'MaXXXine' is cathartic, gruesome, and ballsy as hell — but is it queer?

Mia Goth in Maxxxine
Mia Goth in Maxxxine

That MaXXXine is as good as it is feels like something of a Hollywood miracle. Which is particularly ironic considering the third and final chapter of this Grand-Guignol tryptic deals in the sleazy underbelly of that same infamous city.

If ever there were an avatar for the mixture of ambition and the vagaries of the entertainment industry, it’s Maxine Minx, who audiences initially met in the first of the trilogy, X. The film picks up a handful of years later and Maxine, the sole survivor of the “Texas Pornstar Massacre” and aspiring starlet, has made her way to Hollywood in pursuit of her dreams. While she has found success in the adult film industry where women age like “bread not wine,” Maxine has always craved something better and is on the cusp of breaking through to mainstream success in a horror sequel helmed by an auteur (Elizabeth Debicki) with grander plans for her film that its humble genre trappings.

Does it all feel a little meta? That’s because it is.

While X sent up ‘70s exploitation horror, turning it on its head with its progressive attitudes about sex work and empowered sex workers, and Pearl twisted the Americana fantasy of the Technicolor Golden Era Hollywood, MaXXXine turns its eye on the ‘80s era gritty crime thriller of your Brian DePalmas and William Friedkins. Again, West puts his own spin on those tropes of yore and in MaXXXne, Ms. Minx serves as the femme fatale, the victim, and the hero all in one, creating a complex amalgam of a character who’s equally compelling as she is inscrutable. You could say she has star quality.

Mia Goth and Halsey
Mia Goth and Halsey

Justin Lubin

Maxine’s big ambitions hit a bloody speedbump in the form of a serial killer stalking the hot Los Angeles nights, picking off sex workers with ever closer associations to Maxine herself, putting her on the defensive as well as in the crosshairs of the police. Despite her best efforts to move on and live a life she “deserves,” she instead finds herself trapped in a cat and mouse game with a killer, a private detective, and the authorities, all while trying to maintain her composure and not lose out on the “big break” she has literally killed for.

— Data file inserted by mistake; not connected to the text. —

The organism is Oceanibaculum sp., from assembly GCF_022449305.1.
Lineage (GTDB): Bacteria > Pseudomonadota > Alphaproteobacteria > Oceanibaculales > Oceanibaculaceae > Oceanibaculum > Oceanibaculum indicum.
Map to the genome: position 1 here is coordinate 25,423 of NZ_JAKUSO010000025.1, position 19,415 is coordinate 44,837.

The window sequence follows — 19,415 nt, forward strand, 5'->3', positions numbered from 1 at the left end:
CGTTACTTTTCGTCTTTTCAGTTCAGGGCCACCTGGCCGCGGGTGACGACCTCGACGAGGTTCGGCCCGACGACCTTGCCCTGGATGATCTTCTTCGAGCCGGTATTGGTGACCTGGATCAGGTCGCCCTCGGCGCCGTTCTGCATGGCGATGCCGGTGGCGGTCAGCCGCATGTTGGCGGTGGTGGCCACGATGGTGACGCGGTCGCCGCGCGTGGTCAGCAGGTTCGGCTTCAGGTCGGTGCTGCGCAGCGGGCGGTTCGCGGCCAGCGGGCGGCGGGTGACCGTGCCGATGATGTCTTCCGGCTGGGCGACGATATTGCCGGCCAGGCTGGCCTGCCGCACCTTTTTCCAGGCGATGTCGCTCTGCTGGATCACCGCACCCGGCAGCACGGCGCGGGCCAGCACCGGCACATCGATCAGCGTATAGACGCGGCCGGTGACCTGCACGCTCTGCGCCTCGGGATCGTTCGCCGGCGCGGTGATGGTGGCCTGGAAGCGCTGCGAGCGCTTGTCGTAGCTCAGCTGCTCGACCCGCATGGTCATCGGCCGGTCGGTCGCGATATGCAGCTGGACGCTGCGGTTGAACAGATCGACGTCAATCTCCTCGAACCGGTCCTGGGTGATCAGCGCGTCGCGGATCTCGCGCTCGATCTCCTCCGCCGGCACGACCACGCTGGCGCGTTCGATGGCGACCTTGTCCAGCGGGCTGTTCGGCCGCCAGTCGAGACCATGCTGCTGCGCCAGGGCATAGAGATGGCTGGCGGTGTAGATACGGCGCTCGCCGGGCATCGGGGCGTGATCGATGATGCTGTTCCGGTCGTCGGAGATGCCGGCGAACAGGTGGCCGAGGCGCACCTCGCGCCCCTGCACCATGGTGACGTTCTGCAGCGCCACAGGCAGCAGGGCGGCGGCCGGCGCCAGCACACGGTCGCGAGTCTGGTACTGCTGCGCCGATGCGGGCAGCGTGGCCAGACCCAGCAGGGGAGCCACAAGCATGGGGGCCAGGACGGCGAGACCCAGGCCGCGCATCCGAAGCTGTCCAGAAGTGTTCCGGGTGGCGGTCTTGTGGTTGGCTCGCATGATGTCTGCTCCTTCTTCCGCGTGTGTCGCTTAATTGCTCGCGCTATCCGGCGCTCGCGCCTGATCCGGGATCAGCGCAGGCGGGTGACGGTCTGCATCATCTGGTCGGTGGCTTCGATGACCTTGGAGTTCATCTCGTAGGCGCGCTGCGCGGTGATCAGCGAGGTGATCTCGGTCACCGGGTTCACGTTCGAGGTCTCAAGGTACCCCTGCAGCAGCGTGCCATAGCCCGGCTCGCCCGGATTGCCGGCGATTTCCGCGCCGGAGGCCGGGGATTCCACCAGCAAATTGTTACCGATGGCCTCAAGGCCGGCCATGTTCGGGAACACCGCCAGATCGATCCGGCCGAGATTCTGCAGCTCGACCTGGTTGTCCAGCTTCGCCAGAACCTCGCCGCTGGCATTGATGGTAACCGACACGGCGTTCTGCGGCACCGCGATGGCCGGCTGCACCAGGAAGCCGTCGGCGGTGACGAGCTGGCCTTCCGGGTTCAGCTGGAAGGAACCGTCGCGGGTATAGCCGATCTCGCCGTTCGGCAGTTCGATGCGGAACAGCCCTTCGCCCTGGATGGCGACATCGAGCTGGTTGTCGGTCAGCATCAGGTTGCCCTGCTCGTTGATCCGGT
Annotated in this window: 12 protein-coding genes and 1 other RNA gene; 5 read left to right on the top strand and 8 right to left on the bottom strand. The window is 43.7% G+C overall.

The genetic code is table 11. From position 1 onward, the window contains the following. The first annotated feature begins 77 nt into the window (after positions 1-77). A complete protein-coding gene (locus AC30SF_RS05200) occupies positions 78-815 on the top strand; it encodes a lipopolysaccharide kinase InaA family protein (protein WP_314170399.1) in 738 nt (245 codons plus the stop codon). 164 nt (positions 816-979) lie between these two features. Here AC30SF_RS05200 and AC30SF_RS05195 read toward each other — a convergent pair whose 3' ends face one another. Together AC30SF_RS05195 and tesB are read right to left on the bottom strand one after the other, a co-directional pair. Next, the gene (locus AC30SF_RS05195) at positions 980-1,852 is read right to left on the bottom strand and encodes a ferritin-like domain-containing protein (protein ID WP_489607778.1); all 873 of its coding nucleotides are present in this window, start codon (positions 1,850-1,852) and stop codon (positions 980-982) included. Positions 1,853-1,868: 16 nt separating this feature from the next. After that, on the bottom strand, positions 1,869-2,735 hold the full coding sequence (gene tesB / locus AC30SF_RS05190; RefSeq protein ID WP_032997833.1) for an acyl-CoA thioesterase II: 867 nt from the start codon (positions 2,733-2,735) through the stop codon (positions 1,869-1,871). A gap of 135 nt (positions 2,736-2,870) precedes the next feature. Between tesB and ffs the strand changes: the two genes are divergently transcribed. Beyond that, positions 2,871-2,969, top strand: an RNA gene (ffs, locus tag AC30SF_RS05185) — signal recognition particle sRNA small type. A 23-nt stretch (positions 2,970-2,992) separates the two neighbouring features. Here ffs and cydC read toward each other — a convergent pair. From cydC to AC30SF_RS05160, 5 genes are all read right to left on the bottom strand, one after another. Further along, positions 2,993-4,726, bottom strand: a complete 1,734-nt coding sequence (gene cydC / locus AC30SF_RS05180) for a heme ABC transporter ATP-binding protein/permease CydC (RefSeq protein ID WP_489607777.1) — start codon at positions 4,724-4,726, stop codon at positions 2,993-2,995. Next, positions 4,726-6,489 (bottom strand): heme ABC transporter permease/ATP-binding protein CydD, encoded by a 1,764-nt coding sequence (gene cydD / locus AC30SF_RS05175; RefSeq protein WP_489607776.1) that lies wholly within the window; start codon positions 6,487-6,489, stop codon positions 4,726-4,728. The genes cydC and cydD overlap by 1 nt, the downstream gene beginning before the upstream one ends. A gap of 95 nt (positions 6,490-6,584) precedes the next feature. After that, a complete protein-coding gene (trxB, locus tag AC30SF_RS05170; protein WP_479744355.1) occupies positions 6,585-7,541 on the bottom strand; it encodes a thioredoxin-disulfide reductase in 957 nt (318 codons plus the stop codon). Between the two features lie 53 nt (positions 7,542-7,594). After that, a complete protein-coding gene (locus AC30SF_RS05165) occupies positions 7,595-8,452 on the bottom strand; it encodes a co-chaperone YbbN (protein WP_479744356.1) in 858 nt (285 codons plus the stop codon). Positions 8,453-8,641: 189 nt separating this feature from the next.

Mia Goth
Mia Goth

Justin Lubin

It’s a setup that’s three films in the making and writer-director Ti West and Goth make the absolute most of it, squeezing every bit of atmosphere out of the sweaty Los Angeles setting and urban 1980s aesthetics. But what’s most striking is the genius of the casting in each role. Goth continues to prove time and time again why she is one of our greatest actors working today, carving out and elevating a place for herself in genre filmmaking. There’s something daring, dangerous, and kinetic about her when she’s on screen, even when she’s perfectly still. There’s something alive and coiled in her eyes, and that unpredictability lends itself perfectly to a performance that has to draw you in protectively while also being terrified of and desperate to see what she will do next. Make no mistake, Maxine isn’t afraid to use violence when cornered. It’s a thing of terror and cathartic beauty to behold.

Giancarlo Esposito
Giancarlo Esposito

Justin Lubin

While Goth again serves as a magnetic center of the film, she is surrounded by stars who are able to meet her where she’s at. Giancarlo Esposito, Kevin Bacon, Elizabeth Debicki all turn in stellar, camp performances, which is precisely what the assignment calls for. The always excellent Esposito serves as Maxine’s lawyer, Teddy Night Esq., an agent and fixer with the perfect blend of smarm and menace. Kevin Bacon’s turn as a unctious private eye John Lebat from The Big Easy is a scene stealer from the moment he arrives on screen, flashing his gold teeth and wrinkled cheap suit. And Debecki’s ball busting ‘80s (dyke-coded) power director serves as wickedly icey foil to the eager Maxine.

Mia Goth and Elizabeth Dibecki
Mia Goth and Elizabeth Dibecki

Justin Lubin

All of this helps to elevate what is both intentionally and lovingly intended as a genre outing. LIke the two films that preceded it, West uses those tropes to tell a modern and cathartic tale. It also elevates and creates a true heroine out of precisely the kind of woman that Hollywood too often chews up and spits out, and ultimately serves as a perfect end to a trilogy of films that feel like a true gift to horror and genre fans.

Kevin Bacon
Kevin Bacon

Justin Lubin

One question remains: Is MaXXXine gay? I’d say it would fall into the category of queer inclusive. Maxine’s closest friend Leon is queer, she and her fellow sex workers code as pan, and Dibecki’s Elizabeth Bender gives power dyke vibes (and shoulder pads) and really the name kind of says it all, so yeah, we’re counting her. While this movie might not be a queer horror film, we do exist in the world, and not as a punch line or as cautionary tale, but rather as part of its fabric. So yes, there’s plenty for queer audiences to sink their teeth into.